The Word EPIC Comes to Mind

The Word EPIC Comes to Mind

When someone utters the phrase “The Perfect Storm”, there are a few thoughts that go through peoples mind.  Most of these thoughts originate with the Hollywood blockbuster by the same title, but putting the human side aside for a moment, it was really an amazing meteorological phenomenon.  The short of it was that a northward moving hurricane which “ran into” a low pressure system off of the northeastern coast of the United States.  As is typically the case when two completely different air masses collide, a storm was formed.  It was not just any storm that formed though, this storm caused the second highest tides ever recorded in New Jersey, 25 foot waves were recorded in Massachusetts, and winds in excess of 75mph lashed the eastern seaboard.  Any ships unfortunate enough to be caught in the storm were in trouble.  This storm in particular was of the epic variety and even turned back into a hurricane AFTER it had made its largest impact. Today, much like 1991, there is a Hurricane forecast to move northward and it could phase with a trough forecast to dig into the US.  Of course, no two storms are exactly alike and there are many differences between the two events.  Regardless, it is fun to look back at such a historical event and draw similarities based on that past event. Forecast As conservative as I tend to be with my forecasts, especially 5 days out, this storm has many of the models in a relative consensus.  There is high confidence that a very strong storm will impact the eastern seaboard and will make “landfall”...
2012-2013 Snowfall Forecast Part 4 – Local Forecast

2012-2013 Snowfall Forecast Part 4 – Local Forecast

The time has come for my forecast numbers to be released, and etched in history so that come March we may revisit them and chuckle at either A. How correct they are, or B. How incredibly wrong I was in trying to predict one of the most complex systems in physical science. First and foremost, my winter forecast for the area around Southeastern Pennsylvania!   If you read part 3 of my winter forecast, you noticed that I think that the predominant storm path will come from the south and up the east coast.  My snow mongering friends will hear that and get really excited..but as Lee Corso says..Not so fast my friend! It is true that some of our strongest winter storms have taken this path up the coast, and with the anomalously warm water temperatures, a fantastic baroclinic zone will set up (an area with a large temperature gradient), which is one of the ingredients for explosive cyclogenesis (storm creation).  Typically with these storms, a battle line is set up where the warm ocean air and the cool continental air collide and we see a changeover to snow/rain.  Often this line is difficult to predict, and can move as the storm progresses.  My forecast is based on the assumption that the line will set up somewhere between Philadelphia and Allentown for almost all the storms while the Lehigh Valley remains all snow during most events. Forecast Numbers City 2012-13 Forecast “Normal” Last Year Philadelphia 15”-21” 22.8” 4.0” Allentown 33”-39” 34.0” 12.0” West Chester 21”-27” 26.0” 8.5” Atlantic City 10”-14” 16.8” 4.3” Coatsville 24”-30” 32.7” NA Poconos 60”+...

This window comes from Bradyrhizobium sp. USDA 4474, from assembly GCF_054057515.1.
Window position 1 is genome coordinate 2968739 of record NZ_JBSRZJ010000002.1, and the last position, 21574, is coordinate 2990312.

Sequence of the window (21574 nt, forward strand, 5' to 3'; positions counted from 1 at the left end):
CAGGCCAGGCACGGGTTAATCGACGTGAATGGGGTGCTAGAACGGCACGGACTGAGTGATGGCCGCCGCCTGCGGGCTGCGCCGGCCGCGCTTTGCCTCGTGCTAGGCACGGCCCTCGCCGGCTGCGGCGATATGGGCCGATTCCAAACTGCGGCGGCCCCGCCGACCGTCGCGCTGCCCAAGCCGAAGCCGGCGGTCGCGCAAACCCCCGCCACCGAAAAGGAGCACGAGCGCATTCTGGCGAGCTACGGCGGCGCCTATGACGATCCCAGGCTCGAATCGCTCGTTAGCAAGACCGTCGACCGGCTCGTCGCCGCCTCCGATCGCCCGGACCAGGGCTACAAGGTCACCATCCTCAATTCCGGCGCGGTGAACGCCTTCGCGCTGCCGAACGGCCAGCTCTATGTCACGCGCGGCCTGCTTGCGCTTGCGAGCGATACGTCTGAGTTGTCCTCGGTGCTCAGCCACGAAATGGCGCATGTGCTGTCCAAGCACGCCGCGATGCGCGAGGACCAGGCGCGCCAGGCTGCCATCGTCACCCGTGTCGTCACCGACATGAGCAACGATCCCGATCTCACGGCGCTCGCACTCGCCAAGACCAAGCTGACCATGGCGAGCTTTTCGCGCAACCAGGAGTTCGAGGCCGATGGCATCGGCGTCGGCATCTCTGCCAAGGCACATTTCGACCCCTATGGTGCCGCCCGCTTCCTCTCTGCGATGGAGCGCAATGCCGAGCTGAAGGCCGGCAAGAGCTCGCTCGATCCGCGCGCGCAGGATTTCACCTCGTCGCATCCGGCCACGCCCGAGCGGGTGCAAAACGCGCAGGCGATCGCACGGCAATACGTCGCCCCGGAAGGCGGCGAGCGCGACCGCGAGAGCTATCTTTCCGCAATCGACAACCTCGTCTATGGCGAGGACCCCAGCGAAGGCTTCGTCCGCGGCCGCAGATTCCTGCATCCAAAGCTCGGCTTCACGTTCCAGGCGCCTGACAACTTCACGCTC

2012-2013 Snowfall Forecast Part 3 – US Forecast

2012-2013 Snowfall Forecast Part 3 – US Forecast

As I stated in Part 1 of my winter forecast series, weather around the world can have a noticeable impact on the conditions in your small home town.  You can think butterfly flapping its wings in a sense, a chain reaction of events can cause something seemingly relatively minor (think 2 degrees difference in ocean temperature) to cause a rather large event.  With that in mind, I think it is important to know what to expect throughout the rest of the contiguous United States. “Normal” Rather than look at local records, I am choosing to look at what is “normal” for the US.  Below is the normal snowfall based on data from 1961-1991.  This image just does not do it for me though, the snowfall scale is not precise enough.   Below is another image that I was able to find, but does not include a legend with the snowfall data. During most years, even without a scale on the map, the snowfall throughout the US will look exactly like this map. Snow will fall heavily in the Rocky Mountains and Sierra Nevada’s, there will be areas around the Great Lakes with high snowfall due to the lake effect, and there will be a area of increased snowfall down the spine of the Appalachians into West Virginia.  Of course, this is not always the case though. Looking back in history, there have been years where the lake effect engine just does not get going, and there are also years where Washington DC gets well above average snowfall and Boston is just left out in the cold, the winter of 2009-2010...